Was there an element of whistling in the dark about this enthusiastic resumption of getting and spending, this febrile partying? Certainly anxiety was in the air. To the 1940s, nuclear weapons were a novel terror. In the 50s they became part of the landscape, a background to daily lives. They even acquired a pet name: nukes (1958). They progressed in destructive power (the H-bomb (1950)) and in the sophistication of their means of delivery (from the V bomber (1955) to the ICBM (intercontinental ballistic missile; 1955)). The banal vocabulary of the thermonuclear bomb (1953) had a shocking familiarity: megadeath (1953), overkill (1957), the fall-out shelter (1955). Everyone had heard of kilotons (1950) and megatons (1952), and good old conventional (1955) weapons seemed quite comforting by comparison. There were many, though, who did not accept the official deterrent (1954) line. Towards the end of the decade the anti-nuclear protest movement began to grow. Groups such as CND (Campaign for Nuclear Disarmament; 1958) were formed, and the term unilateralism (unreciprocated renunciation of nuclear weapons; 1959) was added to the nuclear lexicon.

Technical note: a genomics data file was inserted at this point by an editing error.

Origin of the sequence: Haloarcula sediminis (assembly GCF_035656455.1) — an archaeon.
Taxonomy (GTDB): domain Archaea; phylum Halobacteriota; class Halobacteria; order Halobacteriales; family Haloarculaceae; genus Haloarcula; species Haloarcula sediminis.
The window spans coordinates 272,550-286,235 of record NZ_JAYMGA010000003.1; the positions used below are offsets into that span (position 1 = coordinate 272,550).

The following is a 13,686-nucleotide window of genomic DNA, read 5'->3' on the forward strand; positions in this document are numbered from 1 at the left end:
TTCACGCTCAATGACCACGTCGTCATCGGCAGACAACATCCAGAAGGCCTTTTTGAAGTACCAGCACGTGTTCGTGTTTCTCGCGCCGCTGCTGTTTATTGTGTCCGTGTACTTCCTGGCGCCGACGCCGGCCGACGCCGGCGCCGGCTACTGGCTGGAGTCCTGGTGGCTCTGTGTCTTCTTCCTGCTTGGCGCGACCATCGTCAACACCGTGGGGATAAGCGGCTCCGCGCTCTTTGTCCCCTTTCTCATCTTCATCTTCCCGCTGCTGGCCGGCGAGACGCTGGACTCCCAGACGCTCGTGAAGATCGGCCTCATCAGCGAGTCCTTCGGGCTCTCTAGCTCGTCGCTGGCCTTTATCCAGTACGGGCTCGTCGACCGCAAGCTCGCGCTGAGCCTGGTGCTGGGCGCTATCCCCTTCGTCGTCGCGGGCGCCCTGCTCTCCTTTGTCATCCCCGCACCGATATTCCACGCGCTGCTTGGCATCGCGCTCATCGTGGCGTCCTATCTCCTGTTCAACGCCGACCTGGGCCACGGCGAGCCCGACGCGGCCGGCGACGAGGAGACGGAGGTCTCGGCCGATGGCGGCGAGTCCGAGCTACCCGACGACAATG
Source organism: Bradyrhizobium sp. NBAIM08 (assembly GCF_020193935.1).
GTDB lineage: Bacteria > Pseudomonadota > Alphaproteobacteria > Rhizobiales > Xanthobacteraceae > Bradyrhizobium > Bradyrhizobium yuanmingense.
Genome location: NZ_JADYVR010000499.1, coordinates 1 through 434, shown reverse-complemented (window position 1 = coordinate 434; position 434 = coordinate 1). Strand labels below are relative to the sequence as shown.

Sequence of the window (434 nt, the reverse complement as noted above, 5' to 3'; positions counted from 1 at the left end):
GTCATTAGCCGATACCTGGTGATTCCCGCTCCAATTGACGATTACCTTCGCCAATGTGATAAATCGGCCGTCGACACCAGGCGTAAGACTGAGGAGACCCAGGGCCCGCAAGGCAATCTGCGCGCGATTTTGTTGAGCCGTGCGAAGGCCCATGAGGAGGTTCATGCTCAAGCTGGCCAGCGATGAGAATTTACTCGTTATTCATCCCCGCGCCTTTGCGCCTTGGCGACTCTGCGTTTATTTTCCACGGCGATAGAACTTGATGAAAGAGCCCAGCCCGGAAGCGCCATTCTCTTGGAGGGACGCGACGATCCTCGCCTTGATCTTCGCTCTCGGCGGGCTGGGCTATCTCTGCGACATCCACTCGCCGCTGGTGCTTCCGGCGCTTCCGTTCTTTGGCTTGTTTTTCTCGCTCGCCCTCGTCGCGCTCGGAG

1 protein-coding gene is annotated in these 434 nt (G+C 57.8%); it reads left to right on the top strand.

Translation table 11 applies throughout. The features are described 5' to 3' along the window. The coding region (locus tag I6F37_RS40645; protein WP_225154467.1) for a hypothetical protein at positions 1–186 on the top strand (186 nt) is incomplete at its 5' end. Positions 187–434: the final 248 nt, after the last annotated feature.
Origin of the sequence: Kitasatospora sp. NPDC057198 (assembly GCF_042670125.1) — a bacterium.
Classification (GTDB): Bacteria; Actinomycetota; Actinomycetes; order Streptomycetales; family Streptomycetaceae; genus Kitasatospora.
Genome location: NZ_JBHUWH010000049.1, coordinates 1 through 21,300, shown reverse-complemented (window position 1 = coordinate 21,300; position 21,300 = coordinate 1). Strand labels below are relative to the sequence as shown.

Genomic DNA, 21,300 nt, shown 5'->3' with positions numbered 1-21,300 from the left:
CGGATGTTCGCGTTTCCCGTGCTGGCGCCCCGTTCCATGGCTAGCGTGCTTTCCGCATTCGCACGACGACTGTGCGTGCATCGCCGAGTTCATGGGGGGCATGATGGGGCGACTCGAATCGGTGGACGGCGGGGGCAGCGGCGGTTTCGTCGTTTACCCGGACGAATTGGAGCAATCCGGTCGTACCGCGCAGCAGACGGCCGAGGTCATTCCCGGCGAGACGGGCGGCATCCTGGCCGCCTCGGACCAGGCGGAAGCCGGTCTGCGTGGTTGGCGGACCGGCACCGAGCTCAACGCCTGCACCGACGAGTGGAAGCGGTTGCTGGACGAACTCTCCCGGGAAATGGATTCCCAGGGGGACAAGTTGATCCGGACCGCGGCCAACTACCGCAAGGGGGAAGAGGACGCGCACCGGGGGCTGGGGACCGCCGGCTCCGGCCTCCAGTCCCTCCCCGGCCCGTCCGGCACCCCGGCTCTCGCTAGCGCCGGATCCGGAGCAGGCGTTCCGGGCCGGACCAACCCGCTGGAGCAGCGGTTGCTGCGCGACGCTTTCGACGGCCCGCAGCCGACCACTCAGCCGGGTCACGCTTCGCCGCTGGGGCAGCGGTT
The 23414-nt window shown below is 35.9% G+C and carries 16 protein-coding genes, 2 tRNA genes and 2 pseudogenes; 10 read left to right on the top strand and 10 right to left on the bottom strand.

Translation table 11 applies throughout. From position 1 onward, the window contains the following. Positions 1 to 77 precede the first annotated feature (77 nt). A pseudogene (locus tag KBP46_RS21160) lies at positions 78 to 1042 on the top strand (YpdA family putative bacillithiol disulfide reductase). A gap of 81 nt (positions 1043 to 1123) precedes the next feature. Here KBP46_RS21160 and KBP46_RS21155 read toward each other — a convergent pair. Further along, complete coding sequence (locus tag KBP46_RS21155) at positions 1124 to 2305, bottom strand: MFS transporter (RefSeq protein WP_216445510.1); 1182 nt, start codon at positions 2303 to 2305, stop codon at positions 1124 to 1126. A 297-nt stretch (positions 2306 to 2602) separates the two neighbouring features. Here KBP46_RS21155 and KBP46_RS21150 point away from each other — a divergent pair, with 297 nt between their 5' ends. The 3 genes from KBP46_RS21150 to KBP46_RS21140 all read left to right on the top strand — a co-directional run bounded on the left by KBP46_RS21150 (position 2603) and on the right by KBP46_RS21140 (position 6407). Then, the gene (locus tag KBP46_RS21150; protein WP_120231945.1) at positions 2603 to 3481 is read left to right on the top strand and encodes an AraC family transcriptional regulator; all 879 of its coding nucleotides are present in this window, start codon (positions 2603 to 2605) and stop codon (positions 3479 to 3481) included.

Among the most unsettling setbacks of the period for the West was the launch of the Soviet sputnik in 1957. Up till now, the US had assumed it was comfortably ahead in the space race (1955), but suddenly there was a real prospect that the winners would be cosmonauts (Russian space travellers; 1959) rather than astronauts. The result was an all-out US effort for a spectacular moon-shot (1949) in the next decade, culminating, hopefully, in a soft landing (1950). Towards the end of the 50s the US public, and television viewers worldwide, watching the count-down (1953) to blast-off (1951), started to become familiar with the aerospace (1955) jargon that would dominate the next two decades, as the space programme (1958) evolved. Meanwhile, on the lunatic fringe, the flying saucer had been respectablized as the UFO (unidentified flying object; 1953).
Computers were starting to move out of university laboratories into commercial establishments, albeit still as very large whirring boxes with flashing lights. Artificial intelligence (1955), information technology (1952), and data processors (1950) had their beginnings, and terms like bootstrap (1953) and modem (1958), on-line (1950), print-out (1953), and RAM (random-access memory; 1957), Algol (1959) and FORTRAN (1956) (both early programming languages) entered the English language.
Technology was beginning to dominate our diet, too. We could buy sliced bread (1958); the fish stick (1953), as adopted by American-English speakers, announced the arrival of frozen prepared dishes; and fast food (1951) appeared on the high street. And there were also signs of a growing penetration of foreign cuisines into the staid Anglo-Saxon gastronomic repertoire, exemplified by the likes of doner kebabs (1958), garlic bread (1951), tandoori (1958), and wok (1952).
Editor’s note: the first citation represents only the earliest documented use yet found by OED researchers; a word may have been in circulation somewhat earlier.